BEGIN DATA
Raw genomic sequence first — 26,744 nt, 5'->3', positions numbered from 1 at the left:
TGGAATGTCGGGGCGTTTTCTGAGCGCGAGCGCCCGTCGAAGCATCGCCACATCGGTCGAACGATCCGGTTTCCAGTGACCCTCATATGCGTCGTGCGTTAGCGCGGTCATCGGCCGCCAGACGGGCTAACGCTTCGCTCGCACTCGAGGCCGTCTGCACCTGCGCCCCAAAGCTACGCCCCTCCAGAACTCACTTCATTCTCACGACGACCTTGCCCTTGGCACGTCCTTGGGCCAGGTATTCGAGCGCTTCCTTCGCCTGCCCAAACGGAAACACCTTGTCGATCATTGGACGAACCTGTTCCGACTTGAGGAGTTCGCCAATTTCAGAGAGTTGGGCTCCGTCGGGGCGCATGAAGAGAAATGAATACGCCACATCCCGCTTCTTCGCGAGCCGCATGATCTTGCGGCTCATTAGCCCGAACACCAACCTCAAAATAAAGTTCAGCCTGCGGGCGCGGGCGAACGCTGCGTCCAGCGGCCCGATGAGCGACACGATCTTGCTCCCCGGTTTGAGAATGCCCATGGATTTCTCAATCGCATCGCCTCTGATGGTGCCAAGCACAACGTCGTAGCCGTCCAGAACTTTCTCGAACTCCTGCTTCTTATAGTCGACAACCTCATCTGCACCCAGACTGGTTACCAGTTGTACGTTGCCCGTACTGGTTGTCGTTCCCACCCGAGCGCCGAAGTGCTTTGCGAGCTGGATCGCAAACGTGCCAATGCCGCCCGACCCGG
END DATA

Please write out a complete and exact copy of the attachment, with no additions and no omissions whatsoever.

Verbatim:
Raw genomic sequence first — 26,744 nt, 5'->3', positions numbered from 1 at the left:
TGGAATGTCGGGGCGTTTTCTGAGCGCGAGCGCCCGTCGAAGCATCGCCACATCGGTCGAACGATCCGGTTTCCAGTGACCCTCATATGCGTCGTGCGTTAGCGCGGTCATCGGCCGCCAGACGGGCTAACGCTTCGCTCGCACTCGAGGCCGTCTGCACCTGCGCCCCAAAGCTACGCCCCTCCAGAACTCACTTCATTCTCACGACGACCTTGCCCTTGGCACGTCCTTGGGCCAGGTATTCGAGCGCTTCCTTCGCCTGCCCAAACGGAAACACCTTGTCGATCATTGGACGAACCTGTTCCGACTTGAGGAGTTCGCCAATTTCAGAGAGTTGGGCTCCGTCGGGGCGCATGAAGAGAAATGAATACGCCACATCCCGCTTCTTCGCGAGCCGCATGATCTTGCGGCTCATTAGCCCGAACACCAACCTCAAAATAAAGTTCAGCCTGCGGGCGCGGGCGAACGCTGCGTCCAGCGGCCCGATGAGCGACACGATCTTGCTCCCCGGTTTGAGAATGCCCATGGATTTCTCAATCGCATCGCCTCTGATGGTGCCAAGCACAACGTCGTAGCCGTCCAGAACTTTCTCGAACTCCTGCTTCTTATAGTCGACAACCTCATCTGCACCCAGACTGGTTACCAGTTGTACGTTGCCCGTACTGGTTGTCGTTCCCACCCGAGCGCCGAAGTGCTTTGCGAGCTGGATCGCAAACGTGCCAATGCCGCCCGACCCGG